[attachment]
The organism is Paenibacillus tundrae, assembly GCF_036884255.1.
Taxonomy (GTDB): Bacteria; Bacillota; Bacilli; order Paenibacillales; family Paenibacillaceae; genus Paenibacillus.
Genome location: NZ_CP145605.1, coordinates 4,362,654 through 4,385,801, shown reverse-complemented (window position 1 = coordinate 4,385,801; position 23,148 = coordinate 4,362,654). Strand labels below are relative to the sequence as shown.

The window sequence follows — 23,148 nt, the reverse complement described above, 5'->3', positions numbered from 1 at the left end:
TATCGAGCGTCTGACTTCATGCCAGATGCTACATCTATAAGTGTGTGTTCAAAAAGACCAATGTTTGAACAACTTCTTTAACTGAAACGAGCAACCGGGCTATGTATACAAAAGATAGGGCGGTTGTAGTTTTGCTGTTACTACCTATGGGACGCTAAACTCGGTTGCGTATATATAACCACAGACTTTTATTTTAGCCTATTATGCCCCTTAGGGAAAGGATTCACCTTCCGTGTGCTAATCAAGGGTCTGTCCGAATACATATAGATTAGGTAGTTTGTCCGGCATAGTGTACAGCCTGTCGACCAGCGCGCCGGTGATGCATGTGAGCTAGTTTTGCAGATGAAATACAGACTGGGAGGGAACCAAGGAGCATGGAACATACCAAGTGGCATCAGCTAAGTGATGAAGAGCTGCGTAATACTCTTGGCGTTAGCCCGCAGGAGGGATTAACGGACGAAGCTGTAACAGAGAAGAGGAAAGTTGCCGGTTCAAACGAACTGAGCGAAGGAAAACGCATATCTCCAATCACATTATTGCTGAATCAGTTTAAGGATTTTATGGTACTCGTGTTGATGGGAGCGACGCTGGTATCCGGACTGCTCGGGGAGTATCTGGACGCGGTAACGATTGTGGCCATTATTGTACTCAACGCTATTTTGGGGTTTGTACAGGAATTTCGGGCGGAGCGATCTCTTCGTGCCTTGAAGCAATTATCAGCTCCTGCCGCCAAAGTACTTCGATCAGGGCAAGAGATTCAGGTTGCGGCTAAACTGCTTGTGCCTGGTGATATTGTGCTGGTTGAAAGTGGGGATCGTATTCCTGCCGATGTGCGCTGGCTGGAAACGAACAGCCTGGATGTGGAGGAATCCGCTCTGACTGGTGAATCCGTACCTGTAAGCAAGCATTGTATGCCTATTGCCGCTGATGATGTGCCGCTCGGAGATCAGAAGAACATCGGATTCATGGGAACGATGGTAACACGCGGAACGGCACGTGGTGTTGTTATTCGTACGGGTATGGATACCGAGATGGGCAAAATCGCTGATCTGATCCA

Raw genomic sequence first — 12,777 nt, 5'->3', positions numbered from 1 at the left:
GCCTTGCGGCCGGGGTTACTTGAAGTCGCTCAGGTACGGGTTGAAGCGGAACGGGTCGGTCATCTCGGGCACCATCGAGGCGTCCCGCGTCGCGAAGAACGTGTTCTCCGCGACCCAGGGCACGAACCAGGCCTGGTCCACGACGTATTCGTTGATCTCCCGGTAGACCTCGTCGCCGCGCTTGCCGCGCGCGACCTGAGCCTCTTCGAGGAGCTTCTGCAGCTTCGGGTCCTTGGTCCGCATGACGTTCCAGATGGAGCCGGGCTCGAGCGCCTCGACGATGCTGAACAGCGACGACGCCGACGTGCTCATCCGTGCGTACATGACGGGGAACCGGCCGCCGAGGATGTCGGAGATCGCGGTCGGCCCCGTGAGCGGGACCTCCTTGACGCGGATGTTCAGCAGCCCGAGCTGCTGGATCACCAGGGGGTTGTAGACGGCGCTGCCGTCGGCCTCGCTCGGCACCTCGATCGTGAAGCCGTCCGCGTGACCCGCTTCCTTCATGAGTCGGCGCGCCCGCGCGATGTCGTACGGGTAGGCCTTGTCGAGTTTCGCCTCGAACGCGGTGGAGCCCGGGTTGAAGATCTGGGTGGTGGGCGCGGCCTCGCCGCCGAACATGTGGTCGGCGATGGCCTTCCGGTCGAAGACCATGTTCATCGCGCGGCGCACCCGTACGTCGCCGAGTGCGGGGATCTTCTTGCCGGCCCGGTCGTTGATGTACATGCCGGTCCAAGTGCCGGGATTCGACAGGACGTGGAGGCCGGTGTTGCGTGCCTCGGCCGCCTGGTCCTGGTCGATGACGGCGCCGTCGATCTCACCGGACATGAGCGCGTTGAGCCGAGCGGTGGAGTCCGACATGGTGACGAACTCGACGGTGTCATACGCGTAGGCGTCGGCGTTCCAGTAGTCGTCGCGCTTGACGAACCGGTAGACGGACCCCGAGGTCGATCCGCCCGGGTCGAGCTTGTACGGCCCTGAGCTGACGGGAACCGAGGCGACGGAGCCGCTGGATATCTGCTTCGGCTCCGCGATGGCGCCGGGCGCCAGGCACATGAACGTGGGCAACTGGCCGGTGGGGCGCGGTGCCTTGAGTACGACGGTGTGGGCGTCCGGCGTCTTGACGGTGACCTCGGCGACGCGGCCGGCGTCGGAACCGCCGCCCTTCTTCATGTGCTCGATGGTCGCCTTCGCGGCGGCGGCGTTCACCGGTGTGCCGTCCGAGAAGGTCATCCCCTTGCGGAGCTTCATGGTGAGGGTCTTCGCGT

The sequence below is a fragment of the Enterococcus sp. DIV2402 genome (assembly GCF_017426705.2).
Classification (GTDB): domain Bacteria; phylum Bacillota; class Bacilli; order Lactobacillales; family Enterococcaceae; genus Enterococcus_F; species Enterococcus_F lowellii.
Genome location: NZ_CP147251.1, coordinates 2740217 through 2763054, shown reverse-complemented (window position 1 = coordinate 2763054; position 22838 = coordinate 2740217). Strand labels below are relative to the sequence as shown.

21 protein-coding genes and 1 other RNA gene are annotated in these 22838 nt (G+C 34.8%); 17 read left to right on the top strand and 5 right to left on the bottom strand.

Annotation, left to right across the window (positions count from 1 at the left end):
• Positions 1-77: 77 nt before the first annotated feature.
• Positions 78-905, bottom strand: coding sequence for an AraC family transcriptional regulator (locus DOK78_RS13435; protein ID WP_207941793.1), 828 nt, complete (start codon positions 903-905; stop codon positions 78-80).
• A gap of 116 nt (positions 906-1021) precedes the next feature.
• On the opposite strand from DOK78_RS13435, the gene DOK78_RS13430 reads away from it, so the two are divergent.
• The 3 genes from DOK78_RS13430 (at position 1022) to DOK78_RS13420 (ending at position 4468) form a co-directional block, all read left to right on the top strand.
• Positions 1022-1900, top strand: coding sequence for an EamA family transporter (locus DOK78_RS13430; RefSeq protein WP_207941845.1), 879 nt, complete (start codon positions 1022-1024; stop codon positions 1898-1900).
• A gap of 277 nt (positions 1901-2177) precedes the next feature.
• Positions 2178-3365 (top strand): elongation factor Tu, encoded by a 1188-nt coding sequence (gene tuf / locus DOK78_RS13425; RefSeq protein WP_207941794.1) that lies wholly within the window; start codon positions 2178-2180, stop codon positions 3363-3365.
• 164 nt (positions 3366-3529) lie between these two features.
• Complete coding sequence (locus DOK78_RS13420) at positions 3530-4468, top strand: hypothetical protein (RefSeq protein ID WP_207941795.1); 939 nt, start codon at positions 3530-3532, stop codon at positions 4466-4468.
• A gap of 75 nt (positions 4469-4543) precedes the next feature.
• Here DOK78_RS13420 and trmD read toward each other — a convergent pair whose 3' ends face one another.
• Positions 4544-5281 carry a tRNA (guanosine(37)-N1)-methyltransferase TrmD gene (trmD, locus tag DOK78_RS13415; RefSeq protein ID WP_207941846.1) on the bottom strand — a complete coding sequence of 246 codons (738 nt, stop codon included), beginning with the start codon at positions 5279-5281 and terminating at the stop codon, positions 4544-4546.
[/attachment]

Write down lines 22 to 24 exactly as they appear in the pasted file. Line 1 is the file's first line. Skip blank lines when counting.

• Complete coding sequence (locus DOK78_RS13420) at positions 3530-4468, top strand: hypothetical protein (RefSeq protein ID WP_207941795.1); 939 nt, start codon at positions 3530-3532, stop codon at positions 4466-4468.
• A gap of 75 nt (positions 4469-4543) precedes the next feature.
• Here DOK78_RS13420 and trmD read toward each other — a convergent pair whose 3' ends face one another.